Then again, there ARE the parents who deserve a smack upside the head, such as those who routinely provide unlimited soda to their toddlers, or leave them at home alone, or similar negligence. But most of us are just trying to raise 'em right!

    LOVE the Feature Creep box.

  10. I do like your lizard monster and his sequins, but mostly I want to see the coffee lady cereal, mostly.

  11. I know it may make me sound like a genius but I've never argued about food. If it wasn't in the house (Froot Loops) they didn't have it. If dinner was chicken and rice and they didn't eat it, they didn't eat it.
    (They are all very skinny men now.)I was never a genius. I was lazy. I did, I think, let them each pick a moderately crappy cereal when they were about 5. It empowered them. Youngest is 16 and, presently, is very fond of crappy food. I figure he'll come around.
    Oldest never had refined sugar or white flour (until he was about ten) and he seems no healthier or well-adjusted than the rest of them.

  12. It's rather a relief to find someone else who doesn't feed their children only whole grain unsweetened cereals and freshly squeezed juices. Generally I am in the "homemade and healthy as much as is humanly possible" camp, but most emphatically not at breakfast time. Besides, I can hardly moan at them when I'm scarfing down a bowl of golden Syrup flavoured Oats so Simple.

  13. I am that parent who would rather die than let their child drink fruitshoots. Sorry. I don't think I've ever noticed how much they drink which probably makes me a worse mother than one who gives their kids fruitshoots.

    Not sure whether my kids are unfussy and uncomplaining eaters because I've made them that way or because that's how they are made. It helps that I've always liked cooking -even at breakfast (pancakes and such). Mind you most of our breakfasts are liberally doused in golden syrup, and there is an awful lot of cake around the place.

  14. Spot on post. We allow Frosties at weekends and Second Born has been known to buy Milk Chocolate Crunchy Nut Clusters with his pocket money to eat over the week instead of sweets (hey, he's getting milk and some fibre with his chocolate that way, which he wouldn't if he bought a bag full of Wispas instead!)

  15. Um, dude? This is all great and all, but WHERE IS THE PICTURE OF YOU ON THE CEREAL BOX?

    Oops. Sorry. I yelled.

    P.S. Little Lad ate a slice of pie for breakfast the other day.

  16. Husband has still not forgiven me for suggesting we shouldn't have sugar on our cereal in front of the children so they wouldn't know it was a possibility... Since they are now teenagers I am simply grateful that they eat breakfast even if it is pain au chocolat and a glass of water for one, and Shreddies without milk but a glass of OJ for the other. 'Everything in moderation' is my mantra.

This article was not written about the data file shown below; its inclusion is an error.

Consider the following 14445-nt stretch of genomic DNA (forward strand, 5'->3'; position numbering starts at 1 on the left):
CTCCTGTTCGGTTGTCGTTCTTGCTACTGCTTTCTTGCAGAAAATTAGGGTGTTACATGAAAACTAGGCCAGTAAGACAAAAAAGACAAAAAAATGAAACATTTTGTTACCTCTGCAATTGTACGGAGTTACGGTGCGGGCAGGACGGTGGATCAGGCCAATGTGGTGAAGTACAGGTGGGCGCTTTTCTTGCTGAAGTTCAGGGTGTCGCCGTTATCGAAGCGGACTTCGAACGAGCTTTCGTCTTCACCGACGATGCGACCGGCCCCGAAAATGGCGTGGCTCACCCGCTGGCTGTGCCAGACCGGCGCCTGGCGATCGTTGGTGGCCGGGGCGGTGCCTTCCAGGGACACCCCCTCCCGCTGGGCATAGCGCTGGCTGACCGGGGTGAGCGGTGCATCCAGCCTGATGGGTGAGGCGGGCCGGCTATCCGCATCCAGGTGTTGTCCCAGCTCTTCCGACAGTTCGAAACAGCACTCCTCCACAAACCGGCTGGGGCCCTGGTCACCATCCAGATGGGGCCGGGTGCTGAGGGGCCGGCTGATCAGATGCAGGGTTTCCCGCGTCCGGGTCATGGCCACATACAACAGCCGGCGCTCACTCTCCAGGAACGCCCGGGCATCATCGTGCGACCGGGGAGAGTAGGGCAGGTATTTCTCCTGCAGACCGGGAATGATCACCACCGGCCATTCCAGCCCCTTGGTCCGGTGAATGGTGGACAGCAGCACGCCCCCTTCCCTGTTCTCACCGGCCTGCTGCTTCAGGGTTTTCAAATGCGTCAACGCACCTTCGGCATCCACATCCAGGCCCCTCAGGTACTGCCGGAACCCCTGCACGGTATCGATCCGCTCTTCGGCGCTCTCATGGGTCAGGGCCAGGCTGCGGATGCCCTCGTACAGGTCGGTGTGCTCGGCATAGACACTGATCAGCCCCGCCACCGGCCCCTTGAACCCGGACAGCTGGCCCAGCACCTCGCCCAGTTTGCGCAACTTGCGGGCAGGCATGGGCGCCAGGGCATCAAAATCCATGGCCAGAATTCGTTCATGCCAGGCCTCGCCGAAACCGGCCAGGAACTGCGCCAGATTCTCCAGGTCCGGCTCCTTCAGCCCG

17. Yes. I now snort at my carrot stick waving self, from when mine were little(r).
    Breakfast is OK at ours, it's dinner (supper? tea? after 13 years in this country I still don't know what to call it..) that's the problem. They're on schooldinners now, with sandwiches in the evening, because 'That way we don't have to eat your cooking.' Right. So I add some more garlic and chillies and lemon and what not and eat the most wonderful tasty meals (sometimes, anyway), they have sandwiches, and I sanctimoniously get to call it Letting Go.

  18. Hausfrau - now you've said 'pain au chocolat' I can think of nothing else.

    Oh Jannette! how evil they are! Mind you, I do love Fridays when mine have school dinners and I can just sit them in front of a film with a sandwich after swimming and go and make a nice curry for myself and Mr C...

  19. God it's so HARD to watch the sugar intake for kids today. Or colourings, or corn syrup!
    Actually, it's too hard for all of us.
    So, must give and take. Can't fight all the time and can't give in all the time.
    THat's my point of view.

  20. And it's a good point of view, Paola. I have missed out completely on corn syrup, I think. I don't THINK I'm consuming it...

  21. Breakfast is about the only meal where everyone is happy. We have fried egg sandwiches most days. I know its not considered the "healthy option" any more but, its fast and, like I said, everyone is happy with it, so its a winner!

  22. Totally off topic - I love your feature creep creature, and tomorrow in my meeting where I know it wil start happening, I will just smile as I think of your lizard. Thank you.

  23. What a great read, thank you for sharing, mmmm very interesting

  24. Helen - Mr Coffee would probably rather be at your house. Got any bacon?

  25. Growing up on the farm, mom made oatmeal, or cream of wheat or fried eggs and toast, or there was cold cereal; but breakfast was BIG, my dad eating 6 eggs at once.
    So my mantra was "Eat your breakfast!"
    Now, it's "Hooray for toast with butter!"
    As long as they've eaten SOMETHING before they walk out the door...

  26. I gave up fighting about food when MasterM was 1 year old. He was stronger than me.

    Who cares if he lives on Percy Pigs and Irn Bru? I am sure it is just a phase. Admittedly, it has lasted for the past 20 years but I am confident he will grow out of it eventually.